Institutional Cash Management Business
Michael Kim – Sandler O’Neill: I guess in terms of kind of the institutional cash management business, I know it’s still early days, but can you just give us and update on where you stand today? And then assuming the SEC, goes ahead and implements kind of floating NAVs for prime money market funds, how quickly do you see that business ramping up? And then any color on sort of the underlying economics of that business would be helpful?
Thomas E. Faust, Jr. – Chairman, CEO, and President: This maybe a background for those, that, aren’t as close to this. We did hire a team of five people and organized what we call Eaton Vance Institutional Cash Management Services. What was the timing of that? January, February…
Daniel C. Cataldo – Treasurer: I think February 1.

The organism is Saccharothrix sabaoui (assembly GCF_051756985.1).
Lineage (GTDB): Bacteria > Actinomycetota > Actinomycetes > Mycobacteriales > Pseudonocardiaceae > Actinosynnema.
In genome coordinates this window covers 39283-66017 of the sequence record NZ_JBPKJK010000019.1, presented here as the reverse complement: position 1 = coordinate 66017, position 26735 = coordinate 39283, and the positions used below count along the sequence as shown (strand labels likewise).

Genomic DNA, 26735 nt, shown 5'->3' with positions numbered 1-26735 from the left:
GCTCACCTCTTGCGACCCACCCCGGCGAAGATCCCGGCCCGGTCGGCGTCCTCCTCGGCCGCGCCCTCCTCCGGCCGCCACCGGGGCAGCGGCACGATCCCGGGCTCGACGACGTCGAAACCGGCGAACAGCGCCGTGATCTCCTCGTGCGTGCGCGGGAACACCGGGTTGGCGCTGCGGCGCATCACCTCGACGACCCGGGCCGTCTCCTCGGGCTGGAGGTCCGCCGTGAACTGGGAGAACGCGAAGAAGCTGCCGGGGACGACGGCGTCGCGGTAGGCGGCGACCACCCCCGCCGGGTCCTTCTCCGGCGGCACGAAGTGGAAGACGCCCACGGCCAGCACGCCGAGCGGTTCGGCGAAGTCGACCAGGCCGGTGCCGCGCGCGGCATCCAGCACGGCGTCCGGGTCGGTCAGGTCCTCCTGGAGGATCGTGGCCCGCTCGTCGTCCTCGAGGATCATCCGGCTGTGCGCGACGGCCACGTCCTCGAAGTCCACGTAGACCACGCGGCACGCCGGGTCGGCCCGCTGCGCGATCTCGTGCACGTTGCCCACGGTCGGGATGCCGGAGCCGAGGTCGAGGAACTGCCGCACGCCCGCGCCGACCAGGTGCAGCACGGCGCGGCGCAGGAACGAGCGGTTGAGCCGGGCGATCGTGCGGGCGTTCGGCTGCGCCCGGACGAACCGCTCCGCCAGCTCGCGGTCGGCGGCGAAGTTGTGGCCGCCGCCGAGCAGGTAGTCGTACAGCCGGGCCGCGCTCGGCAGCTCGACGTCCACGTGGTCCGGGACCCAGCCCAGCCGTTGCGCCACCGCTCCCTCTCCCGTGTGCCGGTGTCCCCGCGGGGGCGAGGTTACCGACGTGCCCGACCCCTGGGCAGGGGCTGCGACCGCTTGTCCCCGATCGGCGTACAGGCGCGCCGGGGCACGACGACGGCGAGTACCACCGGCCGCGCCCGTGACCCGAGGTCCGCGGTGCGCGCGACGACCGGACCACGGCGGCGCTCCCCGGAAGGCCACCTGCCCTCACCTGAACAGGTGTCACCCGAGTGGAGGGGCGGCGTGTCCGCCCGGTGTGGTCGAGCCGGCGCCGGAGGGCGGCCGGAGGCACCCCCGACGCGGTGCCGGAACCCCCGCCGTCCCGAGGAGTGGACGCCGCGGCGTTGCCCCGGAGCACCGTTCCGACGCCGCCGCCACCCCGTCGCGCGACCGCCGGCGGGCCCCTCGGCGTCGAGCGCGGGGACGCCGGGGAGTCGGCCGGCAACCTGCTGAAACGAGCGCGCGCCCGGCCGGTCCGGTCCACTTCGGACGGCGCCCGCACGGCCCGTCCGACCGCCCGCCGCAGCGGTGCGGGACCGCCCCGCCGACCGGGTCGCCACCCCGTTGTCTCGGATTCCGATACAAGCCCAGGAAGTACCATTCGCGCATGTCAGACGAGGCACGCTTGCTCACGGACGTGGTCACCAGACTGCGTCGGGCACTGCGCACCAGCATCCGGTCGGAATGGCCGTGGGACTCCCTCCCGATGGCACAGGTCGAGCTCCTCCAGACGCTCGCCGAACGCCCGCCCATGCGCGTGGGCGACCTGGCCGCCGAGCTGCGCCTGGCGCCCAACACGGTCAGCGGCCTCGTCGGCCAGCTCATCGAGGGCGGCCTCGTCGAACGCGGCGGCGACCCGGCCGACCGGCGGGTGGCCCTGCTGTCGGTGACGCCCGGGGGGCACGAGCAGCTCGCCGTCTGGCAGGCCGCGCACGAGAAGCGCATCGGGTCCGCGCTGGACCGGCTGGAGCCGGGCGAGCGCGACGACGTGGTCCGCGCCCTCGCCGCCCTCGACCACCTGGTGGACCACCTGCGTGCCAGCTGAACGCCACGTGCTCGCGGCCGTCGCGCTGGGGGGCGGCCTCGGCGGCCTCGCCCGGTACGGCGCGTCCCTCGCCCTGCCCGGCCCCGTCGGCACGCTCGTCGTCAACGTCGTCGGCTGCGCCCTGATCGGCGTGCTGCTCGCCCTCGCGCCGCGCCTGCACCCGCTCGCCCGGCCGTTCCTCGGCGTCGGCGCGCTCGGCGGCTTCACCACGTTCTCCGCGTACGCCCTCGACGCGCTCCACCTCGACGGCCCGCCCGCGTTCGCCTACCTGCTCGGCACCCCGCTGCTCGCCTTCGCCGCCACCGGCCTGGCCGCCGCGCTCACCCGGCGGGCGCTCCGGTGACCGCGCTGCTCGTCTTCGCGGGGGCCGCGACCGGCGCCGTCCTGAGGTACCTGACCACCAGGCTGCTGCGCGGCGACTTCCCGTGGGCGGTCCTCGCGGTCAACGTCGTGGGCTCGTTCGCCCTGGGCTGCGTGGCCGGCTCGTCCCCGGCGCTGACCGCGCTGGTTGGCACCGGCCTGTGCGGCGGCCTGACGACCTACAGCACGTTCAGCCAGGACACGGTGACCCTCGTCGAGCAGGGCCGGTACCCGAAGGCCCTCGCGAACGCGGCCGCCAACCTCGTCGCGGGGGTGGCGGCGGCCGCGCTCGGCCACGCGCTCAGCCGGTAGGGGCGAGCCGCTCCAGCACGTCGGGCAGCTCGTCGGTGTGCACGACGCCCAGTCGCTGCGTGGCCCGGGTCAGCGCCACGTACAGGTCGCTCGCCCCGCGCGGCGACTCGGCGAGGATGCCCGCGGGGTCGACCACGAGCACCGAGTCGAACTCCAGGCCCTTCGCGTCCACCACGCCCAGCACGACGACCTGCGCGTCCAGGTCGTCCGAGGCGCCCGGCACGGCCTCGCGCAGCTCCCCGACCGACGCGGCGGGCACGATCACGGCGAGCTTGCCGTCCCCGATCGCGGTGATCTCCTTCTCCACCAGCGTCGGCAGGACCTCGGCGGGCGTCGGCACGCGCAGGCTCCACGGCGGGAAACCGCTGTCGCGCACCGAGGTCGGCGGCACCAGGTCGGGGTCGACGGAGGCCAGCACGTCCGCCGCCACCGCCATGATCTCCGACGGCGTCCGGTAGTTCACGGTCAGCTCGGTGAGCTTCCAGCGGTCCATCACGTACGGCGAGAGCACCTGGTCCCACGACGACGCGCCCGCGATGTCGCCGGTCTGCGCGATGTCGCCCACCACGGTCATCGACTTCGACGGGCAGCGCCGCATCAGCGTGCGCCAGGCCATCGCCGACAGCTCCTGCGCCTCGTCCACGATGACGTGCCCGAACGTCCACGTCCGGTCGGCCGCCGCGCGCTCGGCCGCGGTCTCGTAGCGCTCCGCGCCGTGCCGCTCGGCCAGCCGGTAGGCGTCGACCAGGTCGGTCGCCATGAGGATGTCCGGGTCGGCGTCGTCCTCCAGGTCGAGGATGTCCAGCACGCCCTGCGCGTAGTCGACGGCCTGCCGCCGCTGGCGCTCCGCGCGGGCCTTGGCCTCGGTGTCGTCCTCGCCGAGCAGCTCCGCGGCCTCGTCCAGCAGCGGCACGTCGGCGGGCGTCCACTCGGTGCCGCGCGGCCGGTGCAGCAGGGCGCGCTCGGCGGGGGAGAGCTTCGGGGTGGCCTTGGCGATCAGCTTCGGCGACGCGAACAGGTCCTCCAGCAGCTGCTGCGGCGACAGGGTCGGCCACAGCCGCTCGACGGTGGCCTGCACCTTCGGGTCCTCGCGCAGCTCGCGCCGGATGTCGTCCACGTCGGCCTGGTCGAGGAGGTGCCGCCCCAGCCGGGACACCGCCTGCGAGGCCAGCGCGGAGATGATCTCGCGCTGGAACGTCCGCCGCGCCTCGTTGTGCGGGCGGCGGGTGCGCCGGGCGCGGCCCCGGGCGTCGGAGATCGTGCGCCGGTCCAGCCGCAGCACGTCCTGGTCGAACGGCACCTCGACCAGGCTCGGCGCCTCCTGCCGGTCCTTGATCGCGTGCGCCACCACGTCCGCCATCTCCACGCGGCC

Thomas E. Faust, Jr. – Chairman, CEO, and President: February 1, thank you. So those guys have been here for three and half months. They started in earnest contacting potential clients probably in April, so we’re about six weeks into that. There is – I wish I could tell you there is great success to report from that. I don’t think that would be reasonable expectation. So, we did not have meaningful success in terms of gaining actual client mandate that has been awarded and funded. So, it’s a little early. We’re certainly not in a position to declare victory. I see a weekly report from them as to their activity and their assessment of their Canada business between cool, warm and hot and we don’t know quite how they are interpreting the word hot, but there are some that show up as hot on there every week. So, we’re working to build a business. The impact of the floating NAV that seems to be more likely coming at least for institutional funds, we think could be a catalyst for business growth there, but it’s really too early to say that we’ve had success building business. So that group, I should point out, is not always focused on building new institutional business. We have $2 billion or so of cash sweep assets and a small government money market fund that we offer to third parties. We have cash that underlies securities lending. So, those guys are involved in that as well, so we’ve got things for them to do, while we’re looking to build the institutional business. Also, one of the members of that team is essentially a risk manager, and we have ability to apply his skills not only in the very short-term and the cash end of our fixed income group but also more broadly across fixed income. So it’s still early. Maybe next quarter we can report that there’s some of those (hot leads) have been converted into clients, but can’t say that as yet.